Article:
Peter Walker, who originally coined the term, explains that therapy can help with fawning as it “naturally helps them to shrink their characteristic listening defense as they are guided to widen and deepen their self-expression.” It’s unlearning people-pleasing, essentially.
Challenge what makes you feel good after an eruption with your partner: Is it that the issue was finally, thankfully resolved? Or is it just that you feel satisfied you made it to safety on the other end?
We usually talk about power and oppression in terms of institutions (medical racism, policing as inherently white supremacist, etc.). But they can show up interpersonally as well. Gender dynamics, for example: Men hold social power over gender minorities, which makes them (1) more likely to engage in harmful, oppressive behavior and (2) more likely to be forgiven for it.
Add the fact that gender minorities, especially women and femmes, are expected to be patient caretakers or stereotyped to be more empathetic and compassionate. Black women, for instance, are stereotyped as emotionally resilient and maternal. Fat people are expected to be jolly and comforting. Trans women are often fetishized, expected to meet desires without expressing their own.
These stereotypes can socialize people to be boundary-less in an effort to fulfill the needs of their oppressors.
When there are uneven power dynamics in a relationship (e.g., a queer person in a relationship with a straight person, a trans person in a relationship with a cis person, a disabled person in a relationship with a nondisabled person, etc.), there is more room for the person with power to behave harmfully — and more demand for the marginalized person to work with and through it.
How to course-correct:
Connection is a social justice issue. In interpersonal relationships, when power dynamics are unchecked, we might find ourselves more tolerant (and even expectant) of people of certain identities (men, white people, and so on) behaving poorly with few to no repercussions.
If you find yourself in a toxic relationship, ask yourself: What social power dynamics are at play here? How is the harmful behavior a microcosm of larger oppressive structures?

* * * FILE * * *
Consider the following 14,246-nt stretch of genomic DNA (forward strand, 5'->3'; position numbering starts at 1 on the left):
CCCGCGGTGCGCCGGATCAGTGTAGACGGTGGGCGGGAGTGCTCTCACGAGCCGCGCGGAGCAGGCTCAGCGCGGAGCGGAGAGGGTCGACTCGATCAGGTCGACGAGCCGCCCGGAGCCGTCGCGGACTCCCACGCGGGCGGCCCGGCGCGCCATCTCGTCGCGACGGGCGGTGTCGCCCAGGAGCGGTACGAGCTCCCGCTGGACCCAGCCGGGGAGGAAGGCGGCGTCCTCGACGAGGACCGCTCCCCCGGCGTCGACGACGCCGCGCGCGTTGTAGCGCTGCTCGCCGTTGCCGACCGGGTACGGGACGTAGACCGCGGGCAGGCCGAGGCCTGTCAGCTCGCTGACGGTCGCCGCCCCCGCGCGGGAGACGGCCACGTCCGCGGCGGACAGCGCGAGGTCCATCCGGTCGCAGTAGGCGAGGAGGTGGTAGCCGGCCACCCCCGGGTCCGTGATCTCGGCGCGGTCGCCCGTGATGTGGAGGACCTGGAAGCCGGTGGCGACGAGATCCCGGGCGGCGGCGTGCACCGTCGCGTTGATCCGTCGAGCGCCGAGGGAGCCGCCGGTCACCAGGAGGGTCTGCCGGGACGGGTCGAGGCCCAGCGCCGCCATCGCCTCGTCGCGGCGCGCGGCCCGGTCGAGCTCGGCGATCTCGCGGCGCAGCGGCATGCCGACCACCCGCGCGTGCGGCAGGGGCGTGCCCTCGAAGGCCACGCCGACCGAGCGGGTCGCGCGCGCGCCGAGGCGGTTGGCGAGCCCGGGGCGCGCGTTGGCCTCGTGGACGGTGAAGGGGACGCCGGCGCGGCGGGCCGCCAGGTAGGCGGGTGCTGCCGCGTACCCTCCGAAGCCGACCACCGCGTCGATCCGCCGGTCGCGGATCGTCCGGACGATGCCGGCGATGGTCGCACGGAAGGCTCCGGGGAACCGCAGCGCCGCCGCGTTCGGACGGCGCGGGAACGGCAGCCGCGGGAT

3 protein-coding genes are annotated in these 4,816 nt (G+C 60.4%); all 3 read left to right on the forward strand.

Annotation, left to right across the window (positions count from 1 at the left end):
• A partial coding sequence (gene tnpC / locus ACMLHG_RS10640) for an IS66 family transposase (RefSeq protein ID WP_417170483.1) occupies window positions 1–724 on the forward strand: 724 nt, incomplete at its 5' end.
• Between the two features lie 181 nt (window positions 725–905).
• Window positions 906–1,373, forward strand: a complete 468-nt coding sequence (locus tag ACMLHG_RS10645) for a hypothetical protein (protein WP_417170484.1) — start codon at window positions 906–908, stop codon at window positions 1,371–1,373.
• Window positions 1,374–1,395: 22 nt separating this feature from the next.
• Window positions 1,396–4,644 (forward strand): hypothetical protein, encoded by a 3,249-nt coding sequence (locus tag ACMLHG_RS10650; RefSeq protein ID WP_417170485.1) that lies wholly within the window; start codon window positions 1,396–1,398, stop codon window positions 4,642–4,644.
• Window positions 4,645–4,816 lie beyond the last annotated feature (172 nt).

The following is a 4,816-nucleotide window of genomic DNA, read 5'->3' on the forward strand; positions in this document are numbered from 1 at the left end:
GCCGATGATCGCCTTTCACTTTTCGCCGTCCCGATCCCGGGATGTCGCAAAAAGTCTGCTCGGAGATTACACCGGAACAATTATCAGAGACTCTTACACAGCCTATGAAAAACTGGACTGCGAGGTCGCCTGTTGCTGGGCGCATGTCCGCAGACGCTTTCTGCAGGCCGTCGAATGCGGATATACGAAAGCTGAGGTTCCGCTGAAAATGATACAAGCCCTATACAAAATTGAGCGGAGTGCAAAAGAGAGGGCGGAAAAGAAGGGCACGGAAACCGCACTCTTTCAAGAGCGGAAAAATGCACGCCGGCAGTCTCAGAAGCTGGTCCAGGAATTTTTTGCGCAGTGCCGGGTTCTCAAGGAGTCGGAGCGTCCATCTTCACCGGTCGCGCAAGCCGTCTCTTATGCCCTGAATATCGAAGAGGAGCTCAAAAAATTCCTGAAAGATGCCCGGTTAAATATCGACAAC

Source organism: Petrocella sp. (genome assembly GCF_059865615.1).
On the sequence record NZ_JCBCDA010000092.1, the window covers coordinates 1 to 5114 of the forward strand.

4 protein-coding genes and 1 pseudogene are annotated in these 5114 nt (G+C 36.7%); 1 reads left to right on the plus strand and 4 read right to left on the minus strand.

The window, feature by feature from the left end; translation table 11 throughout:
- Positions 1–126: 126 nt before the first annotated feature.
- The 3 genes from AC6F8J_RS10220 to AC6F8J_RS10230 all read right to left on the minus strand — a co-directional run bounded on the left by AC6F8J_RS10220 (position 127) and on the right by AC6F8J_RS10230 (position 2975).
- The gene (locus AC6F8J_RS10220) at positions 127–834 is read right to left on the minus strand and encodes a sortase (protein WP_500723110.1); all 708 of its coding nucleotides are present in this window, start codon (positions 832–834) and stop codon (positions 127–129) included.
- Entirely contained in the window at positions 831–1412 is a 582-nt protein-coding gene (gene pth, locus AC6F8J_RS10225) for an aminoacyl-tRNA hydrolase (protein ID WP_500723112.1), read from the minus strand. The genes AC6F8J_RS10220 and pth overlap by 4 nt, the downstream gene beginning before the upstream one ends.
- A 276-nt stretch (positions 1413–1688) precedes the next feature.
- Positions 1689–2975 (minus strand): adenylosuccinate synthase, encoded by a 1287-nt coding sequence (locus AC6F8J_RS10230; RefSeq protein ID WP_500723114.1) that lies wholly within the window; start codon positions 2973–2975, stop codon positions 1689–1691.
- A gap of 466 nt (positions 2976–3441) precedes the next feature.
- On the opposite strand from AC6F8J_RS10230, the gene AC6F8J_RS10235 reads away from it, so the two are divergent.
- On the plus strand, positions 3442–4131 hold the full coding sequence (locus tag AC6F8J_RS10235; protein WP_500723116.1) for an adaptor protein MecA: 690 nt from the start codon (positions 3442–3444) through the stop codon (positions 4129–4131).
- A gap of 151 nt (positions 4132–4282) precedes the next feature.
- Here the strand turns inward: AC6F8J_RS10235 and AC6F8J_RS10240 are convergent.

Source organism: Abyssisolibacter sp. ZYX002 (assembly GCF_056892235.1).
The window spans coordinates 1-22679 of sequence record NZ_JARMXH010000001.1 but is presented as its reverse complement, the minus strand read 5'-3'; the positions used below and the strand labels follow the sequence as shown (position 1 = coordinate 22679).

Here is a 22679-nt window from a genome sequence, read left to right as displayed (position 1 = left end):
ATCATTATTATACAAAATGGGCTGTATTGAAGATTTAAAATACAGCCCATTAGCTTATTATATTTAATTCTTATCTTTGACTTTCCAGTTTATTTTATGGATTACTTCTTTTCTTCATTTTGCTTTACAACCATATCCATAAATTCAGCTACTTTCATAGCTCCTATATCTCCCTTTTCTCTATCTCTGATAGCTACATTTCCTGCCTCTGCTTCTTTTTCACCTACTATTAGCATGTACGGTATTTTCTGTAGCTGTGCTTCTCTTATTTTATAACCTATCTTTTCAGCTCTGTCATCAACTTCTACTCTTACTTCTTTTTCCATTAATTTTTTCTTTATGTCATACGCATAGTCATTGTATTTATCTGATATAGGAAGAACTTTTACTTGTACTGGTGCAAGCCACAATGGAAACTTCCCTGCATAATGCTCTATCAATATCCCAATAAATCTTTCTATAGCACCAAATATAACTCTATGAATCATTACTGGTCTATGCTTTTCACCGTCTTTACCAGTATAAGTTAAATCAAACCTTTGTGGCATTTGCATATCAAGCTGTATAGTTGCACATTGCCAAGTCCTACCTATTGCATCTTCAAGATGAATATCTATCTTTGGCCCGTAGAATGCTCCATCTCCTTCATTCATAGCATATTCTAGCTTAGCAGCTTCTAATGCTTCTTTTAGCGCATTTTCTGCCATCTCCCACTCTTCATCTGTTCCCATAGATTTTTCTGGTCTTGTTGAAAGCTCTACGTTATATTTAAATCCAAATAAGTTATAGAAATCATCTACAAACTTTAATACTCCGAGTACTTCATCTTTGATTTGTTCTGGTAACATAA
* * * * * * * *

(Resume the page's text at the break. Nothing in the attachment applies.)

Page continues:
When I give workshops on domestic violence, one of the questions I ask the audience is “Why do survivors stay?”
People come up with great answers: because they don’t have access to community, because they don’t have money, because they’re scared, because of children. But the two answers I often have to push for are love and hope.
Similarly, in a toxic relationship, the person isn’t constantly causing active harm — and you love them for who they are and what beauty they bring to your life. And you hope that eventually, if you can just stick it out a little bit longer, their behavior will shift — they will become only the good parts of themselves and eschew the hurtful.
Especially when you’re an empathetic person who understands how others’ traumas can manifest in these behaviors, you can see the hurt in their heart, and you want to heal it.
You were attracted to this person for a reason — and it probably wasn’t “because they’re not super nice to you.” They were charming and charismatic. They were cute. They were sweet and kind to you. You felt connected on a shared experience. Maybe you felt seen for the first time. Maybe they told a really witty joke. Maybe their smile is to die for. You didn’t fall for them because they hurt you. You fell for them because of how elated they’ve made you feel.
How to course-correct:
There are many reasons why we might get caught up in a toxic dynamic — why we stay even once we recognize it, why we even feel comfortable in it — but don’t let anyone tell you that you’re attracted to toxicity.
You may be attracted to helping someone heal. You may be attracted to the silver-screen grandeur of romance. You may be attracted to people who remind you of your dad (with whom you probably also have a complicated relationship!). But there’s nothing there to find fault with.
You’re not doing anything wrong. You simply can also opt to do right by yourself.
Let me tell you what my mother told me back when I was a teenager in that toxic relationship I mentioned earlier: “You can’t help who you love. But you can help who you’re with.”
You deserve a love that feels like an antidote — not one that feels like poison.